Electronic Theses and Dissertations

Identifier

1148

Date

2014

Date of Award

5-23-2014

Document Type

Thesis

Degree Name

Doctor of Philosophy

Major

Psychology

Concentration

School Psychology

Committee Chair

Elizabeth Meisinger

Committee Member

Randy G. Floyd

Committee Member

Robert Cohen

Abstract

The purpose of this study was to examine the effects of reading skill and reading modality, oral versus silent, on reading comprehension. A normative sample of sixth grade students (N = 74) read texts aloud and silently and then answered questions about what they read. Reading skill was assessed by the Test of Word Reading Efficiency, Second Edition (TOWRE-2, Torgesen, Wagner, & Rashotte, 2012) and students were identified as either normal or at-risk readers based on those scores. A 2 (reading skill) X 2 (reading modality) mixed factorial ANOVA was conducted. Students answered more comprehension questions after reading passages orally than after reading passages silently; however, normal and at-risk readers did not differ in terms of their reading comprehension across the texts. These findings suggest that students transitioning to middle school may struggle with independent, silent reading, and may benefit from additional pedagogical support.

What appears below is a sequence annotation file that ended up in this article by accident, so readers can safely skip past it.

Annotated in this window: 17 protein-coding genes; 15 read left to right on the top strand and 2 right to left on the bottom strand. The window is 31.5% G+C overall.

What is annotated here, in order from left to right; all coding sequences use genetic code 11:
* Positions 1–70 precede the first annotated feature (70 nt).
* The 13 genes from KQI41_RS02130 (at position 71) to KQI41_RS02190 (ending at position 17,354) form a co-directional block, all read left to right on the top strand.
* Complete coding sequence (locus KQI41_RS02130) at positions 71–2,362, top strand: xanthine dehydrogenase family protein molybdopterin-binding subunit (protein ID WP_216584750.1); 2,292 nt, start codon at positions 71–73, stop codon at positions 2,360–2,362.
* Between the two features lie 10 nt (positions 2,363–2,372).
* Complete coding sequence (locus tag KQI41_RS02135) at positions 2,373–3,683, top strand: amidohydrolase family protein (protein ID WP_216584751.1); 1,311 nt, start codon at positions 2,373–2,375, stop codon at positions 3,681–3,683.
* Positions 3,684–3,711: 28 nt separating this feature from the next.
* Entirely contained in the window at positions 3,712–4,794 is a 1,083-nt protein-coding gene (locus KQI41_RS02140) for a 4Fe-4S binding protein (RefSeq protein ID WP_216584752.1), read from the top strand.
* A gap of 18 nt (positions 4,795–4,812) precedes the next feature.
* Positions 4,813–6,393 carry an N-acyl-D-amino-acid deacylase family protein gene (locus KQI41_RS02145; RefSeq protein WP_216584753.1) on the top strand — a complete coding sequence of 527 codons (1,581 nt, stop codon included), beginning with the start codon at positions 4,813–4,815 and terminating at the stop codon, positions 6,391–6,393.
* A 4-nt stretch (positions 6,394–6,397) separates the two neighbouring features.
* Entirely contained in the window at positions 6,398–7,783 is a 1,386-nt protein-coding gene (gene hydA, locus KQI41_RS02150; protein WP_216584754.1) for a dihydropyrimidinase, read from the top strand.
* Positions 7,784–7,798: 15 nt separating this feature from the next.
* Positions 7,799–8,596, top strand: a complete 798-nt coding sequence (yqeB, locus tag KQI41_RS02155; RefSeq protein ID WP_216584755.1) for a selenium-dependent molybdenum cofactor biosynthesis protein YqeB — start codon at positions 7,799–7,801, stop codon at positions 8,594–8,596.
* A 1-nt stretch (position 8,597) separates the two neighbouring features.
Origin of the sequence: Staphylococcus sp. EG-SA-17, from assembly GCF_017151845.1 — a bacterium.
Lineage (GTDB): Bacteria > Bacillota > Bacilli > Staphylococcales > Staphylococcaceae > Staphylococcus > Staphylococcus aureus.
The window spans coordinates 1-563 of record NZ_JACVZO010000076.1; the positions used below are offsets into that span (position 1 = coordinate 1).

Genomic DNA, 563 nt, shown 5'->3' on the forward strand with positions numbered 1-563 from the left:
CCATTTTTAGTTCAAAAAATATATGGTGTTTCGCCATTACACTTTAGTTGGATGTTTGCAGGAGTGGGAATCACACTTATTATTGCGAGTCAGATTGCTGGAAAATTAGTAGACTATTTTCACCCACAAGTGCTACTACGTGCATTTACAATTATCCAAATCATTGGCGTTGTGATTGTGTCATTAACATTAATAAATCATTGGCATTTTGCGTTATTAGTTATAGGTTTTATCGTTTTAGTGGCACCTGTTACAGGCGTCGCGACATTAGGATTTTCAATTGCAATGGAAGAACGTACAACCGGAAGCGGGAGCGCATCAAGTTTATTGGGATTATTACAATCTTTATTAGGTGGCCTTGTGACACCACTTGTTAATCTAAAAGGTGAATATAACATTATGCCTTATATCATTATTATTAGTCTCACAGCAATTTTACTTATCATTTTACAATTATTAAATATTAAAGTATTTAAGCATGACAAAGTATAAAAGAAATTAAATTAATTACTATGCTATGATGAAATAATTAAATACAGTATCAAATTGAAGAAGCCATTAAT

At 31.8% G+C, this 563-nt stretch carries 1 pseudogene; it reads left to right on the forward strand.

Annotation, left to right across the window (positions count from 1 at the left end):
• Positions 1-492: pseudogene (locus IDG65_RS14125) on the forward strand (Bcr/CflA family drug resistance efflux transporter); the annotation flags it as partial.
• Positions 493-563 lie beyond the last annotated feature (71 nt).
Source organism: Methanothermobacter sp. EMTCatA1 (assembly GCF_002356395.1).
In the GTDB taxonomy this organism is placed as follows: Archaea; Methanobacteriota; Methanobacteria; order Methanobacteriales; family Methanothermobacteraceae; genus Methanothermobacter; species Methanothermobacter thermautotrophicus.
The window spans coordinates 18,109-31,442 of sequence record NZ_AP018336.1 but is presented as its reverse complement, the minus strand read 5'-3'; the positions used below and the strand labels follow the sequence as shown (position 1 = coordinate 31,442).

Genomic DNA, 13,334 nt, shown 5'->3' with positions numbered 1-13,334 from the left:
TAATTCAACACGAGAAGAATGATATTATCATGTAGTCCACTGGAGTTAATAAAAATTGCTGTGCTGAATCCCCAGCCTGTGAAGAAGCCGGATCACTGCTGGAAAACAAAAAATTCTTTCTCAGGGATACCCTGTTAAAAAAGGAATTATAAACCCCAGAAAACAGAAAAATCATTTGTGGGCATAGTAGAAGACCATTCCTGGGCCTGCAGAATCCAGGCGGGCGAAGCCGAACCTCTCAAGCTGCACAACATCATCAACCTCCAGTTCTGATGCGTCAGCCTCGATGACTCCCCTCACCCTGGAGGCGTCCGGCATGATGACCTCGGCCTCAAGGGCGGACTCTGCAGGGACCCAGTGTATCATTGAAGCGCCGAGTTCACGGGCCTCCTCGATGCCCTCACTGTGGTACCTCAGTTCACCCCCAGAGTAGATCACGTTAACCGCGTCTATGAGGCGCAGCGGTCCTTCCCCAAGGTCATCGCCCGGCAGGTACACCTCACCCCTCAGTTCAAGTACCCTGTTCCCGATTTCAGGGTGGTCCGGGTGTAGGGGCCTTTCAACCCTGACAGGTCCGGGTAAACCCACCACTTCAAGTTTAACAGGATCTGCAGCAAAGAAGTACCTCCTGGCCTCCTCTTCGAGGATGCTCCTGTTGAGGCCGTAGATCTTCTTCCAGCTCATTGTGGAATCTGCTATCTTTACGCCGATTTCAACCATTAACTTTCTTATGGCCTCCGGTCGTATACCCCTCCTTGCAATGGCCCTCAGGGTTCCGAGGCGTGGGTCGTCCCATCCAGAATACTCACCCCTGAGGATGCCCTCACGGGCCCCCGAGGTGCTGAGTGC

Comments

Data is provided by the student.

Library Comment

dissertation or thesis originally submitted to the local University of Memphis Electronic Theses & dissertation (ETD) Repository.

Share

COinS